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ToxFAQsTM for Pentachlorophenol
This fact sheet answers the most frequently asked health questions about pentachlorophenol. For more information, you may call the ATSDR Information Center at 1-800-232-4636. This fact sheet is one in a series of summaries about hazardous substances and their health effects. This information is important because this substance may harm you. The effects of exposure to any hazardous substance depend on the dose, the duration, how you are exposed, personal traits and habits, and whether other chemicals are present.
Pentachlorophenol is a manufactured chemical which is a restricted use pesticide and is used industrially as a wood preservative for utility poles, railroad ties, and wharf pilings. Exposure to high levels of pentachlorophenol can cause increases in body temperature, liver effects, damage to the immune system, reproductive effects, and developmental effects. This substance has been found in at least 313 of the 1,585 National Priorities List sites identified by the Environmental Protection Agency (EPA).
What is pentachlorophenol?
Pentachlorophenol is a manufactured chemical that does not occur naturally. Pure pentachlorophenol exists as colorless crystals. Impure pentachlorophenol (the form usually found at hazardous waste sites) is dark gray to brown and exists as dust, beads, or flakes. Humans are usually exposed to impure pentachlorophenol (also called technical grade pentachlorophenol).
Pentachlorophenol was widely used as a pesticide and wood preservative. Since 1984, the purchase and use of pentachlorophenol has been restricted to certified applicators. It is no longer available to the general public. It is still used industrially as a wood preservative for utility poles, railroad ties, and wharf pilings.
What happens to pentachlorophenol when it enters the environment?
- Pentachlorophenol can be found in the air, water, and soil. It enters the environment through evaporation from treated wood surfaces, industrial spills, and disposal at uncontrolled hazardous waste sites.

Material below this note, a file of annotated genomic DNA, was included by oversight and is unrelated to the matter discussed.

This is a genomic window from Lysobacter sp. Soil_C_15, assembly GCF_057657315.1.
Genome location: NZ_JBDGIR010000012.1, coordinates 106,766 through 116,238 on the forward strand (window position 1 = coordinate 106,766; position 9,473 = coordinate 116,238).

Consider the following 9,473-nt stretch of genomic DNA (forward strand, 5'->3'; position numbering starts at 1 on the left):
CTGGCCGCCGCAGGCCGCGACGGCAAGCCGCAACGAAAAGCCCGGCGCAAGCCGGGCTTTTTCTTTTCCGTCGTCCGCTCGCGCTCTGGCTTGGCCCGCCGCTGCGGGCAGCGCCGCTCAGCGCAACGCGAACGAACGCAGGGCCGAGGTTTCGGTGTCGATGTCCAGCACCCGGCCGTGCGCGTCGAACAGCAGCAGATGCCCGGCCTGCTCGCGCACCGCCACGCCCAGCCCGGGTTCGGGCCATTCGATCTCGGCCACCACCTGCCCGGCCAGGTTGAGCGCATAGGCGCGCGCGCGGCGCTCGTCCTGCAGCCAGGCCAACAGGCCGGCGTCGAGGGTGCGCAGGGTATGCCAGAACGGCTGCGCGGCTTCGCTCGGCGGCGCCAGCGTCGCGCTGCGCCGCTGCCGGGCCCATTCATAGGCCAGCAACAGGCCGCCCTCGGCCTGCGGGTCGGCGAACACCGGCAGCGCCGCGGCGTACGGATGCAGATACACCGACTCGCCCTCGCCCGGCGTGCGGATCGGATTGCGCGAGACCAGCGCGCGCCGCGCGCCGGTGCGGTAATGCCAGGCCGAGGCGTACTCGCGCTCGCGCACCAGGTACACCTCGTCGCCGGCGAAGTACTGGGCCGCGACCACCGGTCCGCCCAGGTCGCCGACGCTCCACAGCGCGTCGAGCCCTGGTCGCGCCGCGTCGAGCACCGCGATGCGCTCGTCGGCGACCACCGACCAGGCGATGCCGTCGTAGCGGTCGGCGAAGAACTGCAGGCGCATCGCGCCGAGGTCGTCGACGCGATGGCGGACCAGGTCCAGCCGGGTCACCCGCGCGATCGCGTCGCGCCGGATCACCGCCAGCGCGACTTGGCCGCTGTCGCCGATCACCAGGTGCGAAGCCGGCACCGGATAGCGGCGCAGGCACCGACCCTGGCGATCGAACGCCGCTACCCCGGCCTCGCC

- Pentachlorophenol is broken down by sunlight, other chemicals, and microorganisms to other chemicals within a couple of days to months.
- Pentachlorophenol is found in fish and other foods, but tissue levels are usually low.
How might I be exposed to pentachlorophenol?
- The general populations can be exposed to very low levels of pentachlorophenol in contaminated indoor and outdoor air, food, drinking water and soil.
- People who work or live near a wood treatment facility or in the production of utility poles, railroad ties, or wharf pilings may be exposed to pentachlorophenol in the air or by coming in contact with the treated wood.
- People living near hazardous waste sites may also be exposed to higher than usual levels of pentachlorophenol.
How can pentachlorophenol affect my health?
Studies in workers show that exposure to high levels of pentachlorophenol can cause the cells in the body to produce excess heat. When this occurs, a person may experience a very high fever, profuse sweating, and difficulty breathing. The body temperature can increase to dangerous levels, causing injury to various organs and tissues, and even death. Liver effects and damage to the immune system have also been observed in humans exposed to high levels of pentachlorophenol for a long time. Damage to the thyroid and reproductive system has been observed in laboratory animals exposed to high doses of pentachlorophenol. Some of the harmful effects of pentachlorophenol are caused by the other chemicals present in technical grade pentachlorophenol.
How likely is pentachlorophenol to cause cancer?
Some studies have found an increase in cancer risk in workers exposed to high levels of technical grade pentachlorophenol for a long time, but other studies have not found this. Increases in liver, adrenal gland, and nasal tumors have been found in laboratory animals exposed to high doses of pentachlorophenol.
The EPA has determined that pentachlorophenol is a probable human carcinogen and the International Agency for Cancer Research (IARC) considers it possibly carcinogenic to humans.
How can pentachlorophenol affect children?